John Adams Dix, Autographed Carte De Visite
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[CIVIL WAR – UNION].
Signed Carte de visite, signed on verso “John A. Dix,” and dated “Paris, 13, April, 1869.” Photograph by Black, 163 Washington St. Boston.
John Adams Dix (1798-1879) fought in the War of 1812 at the age of fourteen, obtaining an ensign’s commission through the aid of his father, a prominent New Hampshire merchant. Dix remained in the Army until 1828, settled in Cooperstown, New York, and became a leading Democratic politician, dispensing spoils through the Albany Regency. He served in the U.S. Senate (1845-1849) and was named Treasury Secretary in the waning days of the Buchanan administration. His telegram to a New Orleans Treasury official, “If anyone attempts to haul down the American flag, shoot him on the spot,” earned him fame as the Civil War opened. Dix was commissioned major general of volunteers in May 1861, and performed various district and garrison command duties, including the suppression of the New York City Draft Riots in 1863. After the war, he served as Minister to France and Governor of New York.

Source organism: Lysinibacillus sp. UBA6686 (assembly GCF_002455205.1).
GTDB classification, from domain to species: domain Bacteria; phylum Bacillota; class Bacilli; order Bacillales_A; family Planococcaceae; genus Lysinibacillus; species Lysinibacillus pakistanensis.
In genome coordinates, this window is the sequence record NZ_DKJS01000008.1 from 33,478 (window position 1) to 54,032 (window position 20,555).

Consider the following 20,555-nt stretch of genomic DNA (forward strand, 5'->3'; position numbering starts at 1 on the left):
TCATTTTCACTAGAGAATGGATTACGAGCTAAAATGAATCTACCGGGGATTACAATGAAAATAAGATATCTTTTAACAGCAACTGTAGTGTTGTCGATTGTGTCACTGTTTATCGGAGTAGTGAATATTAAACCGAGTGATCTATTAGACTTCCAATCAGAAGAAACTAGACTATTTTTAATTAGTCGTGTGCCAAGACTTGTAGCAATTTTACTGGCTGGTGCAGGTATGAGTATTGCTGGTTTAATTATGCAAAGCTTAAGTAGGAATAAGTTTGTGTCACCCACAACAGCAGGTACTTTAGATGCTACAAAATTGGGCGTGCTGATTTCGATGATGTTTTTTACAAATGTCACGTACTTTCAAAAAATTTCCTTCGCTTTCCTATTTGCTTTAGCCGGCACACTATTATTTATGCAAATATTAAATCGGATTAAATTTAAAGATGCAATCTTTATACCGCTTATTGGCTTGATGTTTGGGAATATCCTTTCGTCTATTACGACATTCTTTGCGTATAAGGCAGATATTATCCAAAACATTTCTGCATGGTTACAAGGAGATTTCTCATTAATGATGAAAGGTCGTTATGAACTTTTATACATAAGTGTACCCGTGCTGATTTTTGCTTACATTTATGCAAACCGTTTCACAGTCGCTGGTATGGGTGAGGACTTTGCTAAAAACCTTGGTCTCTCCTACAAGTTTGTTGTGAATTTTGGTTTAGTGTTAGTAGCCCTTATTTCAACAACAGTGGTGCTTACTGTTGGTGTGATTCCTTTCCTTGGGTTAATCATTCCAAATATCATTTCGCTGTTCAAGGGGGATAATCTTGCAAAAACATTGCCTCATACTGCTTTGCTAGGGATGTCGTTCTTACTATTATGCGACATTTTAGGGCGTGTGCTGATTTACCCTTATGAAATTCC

Albumen a little light; some loss of paper on mount’s verso, impacting “J” in “John” with an inked scribble on verso.